May 4 2010

The American Foreign Film Industry: Sweden Goes Hollywood

In 2009, Swedish film Let The Right One In opened in the U.S. and achieved a considerable amount of success critically, as well as commercially (as far as foreign films are concerned).  This year, The Girl With the Dragon Tattoo conquered the literary world and made quite an impact on the big screen.  Needless to say, it’s been a very good few years for the Swedish film industry.

Soon after the success of Let The Right One In, it was announced that Hollywood would remake the film with Matt Reeves (Cloverfield) helming the project, an idea that fans of the film, both here and in Sweden, found to be in bad taste.  Now that The Girl With The Dragon Tattoo has garnered some attention, it has been announced that it too will be remade in America.  Outrage may be too strong a word to convey people’s opinion of these rushed remakes, but the general consensus regarding this news tends to be vehemently negative.

This isn’t the first time Hollywood has remade a foreign film; its been going on since other countries started making films really, and the interesting thing is the remakes aren’t always bad.  Whether they are as good as the original or live up to their predecessors is up for debate, as that opinion is hardly ever objective, but many remakes themselves have been pretty good.  Akira Kurosawa’s “Eastern”, The Seven Samurai jumpstarted the man-on-a-mission film, and was remade by John Sturges as The Magnificent Seven, which turned out to be a great Western.  Christopher Nolan’s Insomnia was remade from Swedish filmmaker Erik Skjoldbjaerg’s film of the same name, and both were incredible neo-noir films.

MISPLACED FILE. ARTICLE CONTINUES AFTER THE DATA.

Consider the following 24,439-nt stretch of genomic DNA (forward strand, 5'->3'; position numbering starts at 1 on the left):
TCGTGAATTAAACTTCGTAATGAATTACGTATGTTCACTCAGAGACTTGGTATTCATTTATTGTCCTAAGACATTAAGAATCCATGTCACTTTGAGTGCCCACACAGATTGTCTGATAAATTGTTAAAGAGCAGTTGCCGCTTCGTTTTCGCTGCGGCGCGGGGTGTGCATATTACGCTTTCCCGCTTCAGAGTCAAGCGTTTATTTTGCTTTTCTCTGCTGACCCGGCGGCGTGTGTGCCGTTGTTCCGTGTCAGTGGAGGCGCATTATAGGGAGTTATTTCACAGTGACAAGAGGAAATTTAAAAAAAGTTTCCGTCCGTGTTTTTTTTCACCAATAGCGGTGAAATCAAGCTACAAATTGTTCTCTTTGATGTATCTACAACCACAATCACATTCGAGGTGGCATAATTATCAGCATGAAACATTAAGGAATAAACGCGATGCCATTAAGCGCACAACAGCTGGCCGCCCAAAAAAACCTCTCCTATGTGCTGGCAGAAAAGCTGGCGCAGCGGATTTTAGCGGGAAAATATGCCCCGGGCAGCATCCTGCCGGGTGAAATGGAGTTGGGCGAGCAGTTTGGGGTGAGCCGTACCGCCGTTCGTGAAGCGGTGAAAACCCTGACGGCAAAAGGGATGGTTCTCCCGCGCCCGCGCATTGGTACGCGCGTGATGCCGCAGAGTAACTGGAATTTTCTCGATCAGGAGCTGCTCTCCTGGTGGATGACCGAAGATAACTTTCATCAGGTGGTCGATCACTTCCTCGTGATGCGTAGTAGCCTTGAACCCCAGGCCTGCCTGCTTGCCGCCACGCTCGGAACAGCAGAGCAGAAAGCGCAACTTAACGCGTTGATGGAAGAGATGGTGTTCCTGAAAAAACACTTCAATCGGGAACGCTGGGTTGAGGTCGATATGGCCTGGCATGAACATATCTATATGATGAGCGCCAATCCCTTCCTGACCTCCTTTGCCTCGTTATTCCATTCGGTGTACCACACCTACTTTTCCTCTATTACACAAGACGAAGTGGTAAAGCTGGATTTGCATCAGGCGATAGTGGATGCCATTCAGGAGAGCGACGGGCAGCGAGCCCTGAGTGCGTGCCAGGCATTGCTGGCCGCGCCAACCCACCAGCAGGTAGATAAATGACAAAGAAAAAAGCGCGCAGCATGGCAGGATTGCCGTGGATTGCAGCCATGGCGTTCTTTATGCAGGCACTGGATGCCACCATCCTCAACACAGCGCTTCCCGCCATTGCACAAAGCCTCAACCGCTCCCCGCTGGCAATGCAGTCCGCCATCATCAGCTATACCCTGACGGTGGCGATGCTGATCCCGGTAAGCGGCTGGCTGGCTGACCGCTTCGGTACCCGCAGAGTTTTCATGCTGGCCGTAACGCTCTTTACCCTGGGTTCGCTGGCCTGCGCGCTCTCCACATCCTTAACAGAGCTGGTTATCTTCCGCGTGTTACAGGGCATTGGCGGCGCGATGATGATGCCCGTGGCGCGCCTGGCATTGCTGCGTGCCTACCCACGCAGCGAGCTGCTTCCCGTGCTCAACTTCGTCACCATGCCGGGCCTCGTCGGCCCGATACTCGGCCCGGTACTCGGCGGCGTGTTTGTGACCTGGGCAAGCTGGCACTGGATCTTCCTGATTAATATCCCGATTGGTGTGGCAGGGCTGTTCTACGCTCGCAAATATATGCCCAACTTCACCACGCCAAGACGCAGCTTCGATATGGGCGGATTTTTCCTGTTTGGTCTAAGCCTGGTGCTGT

If remakes were an all-around terrible idea, than no remake would turn out good, but if films like The Magnificent Seven and True Lies (yes, it’s a remake) can turn out well, it’s fair to assume that the quality of remakes are circumstantial.

Several films have been based on novels or plays; there is never to much hub-hub made when The Importance of Being Earnest is remade for film for the umpteenth time, unless it turns out to be a terrible adaptation.  Akira Kurosawa has adapted several Shakespeare plays into film; King Lear turned into Ran, and Macbeth became High and Low, to name a few.  Furthermore, Kurosawa’s Yojimbo was his take on the classic “stranger comes to town” Western formula previously used in many films.  Yojimbo was then remade by Sergio Leone as, A Fistful of Dollars, which jumpstarted Clint Eastwood’s career and lead to The Good, The Bad, and The Ugly, one of the greatest Westerns ever made, if not even the greatest.

Film is the most common medium for entertainment in the Twentieth century, just as plays and novels were in the past.  Film, at its core, is just storytelling, and many novelists, playwrights and screenwriters have all borrowed, taken or stolen something from some story somewhere.  Just as novels are adapted to film, remakes of other films aren’t inherently bad; it’s just the reinterpretation of someone else’s story.  Ultimately, it comes down to what the filmmakers do with the source material, what creative differences those filmmakers apply to it, and, most importantly, whether or not the film is any good.

There is, however, something else going on concerning the upcoming remakes of Let The Right One In and The Girl With The Dragon Tattoo.  Two successful foreign films being remade almost immediately after their U.S. releases resembles an agenda, or worse, a trend.  Whereas remakes like The Birdcage were made long after the original debuted, remakes made for the sake of remaking them isn’t filmmaking; it’s cheap, repetitive crap being peddled for easy profit.  Look at Chris Rock’s remake of Death at a Funeral; what was once a witty, masterfully executed farce from Great Britain has now become a comedy that relies on stereotypes, bad slapstick, and Tracy Morgan.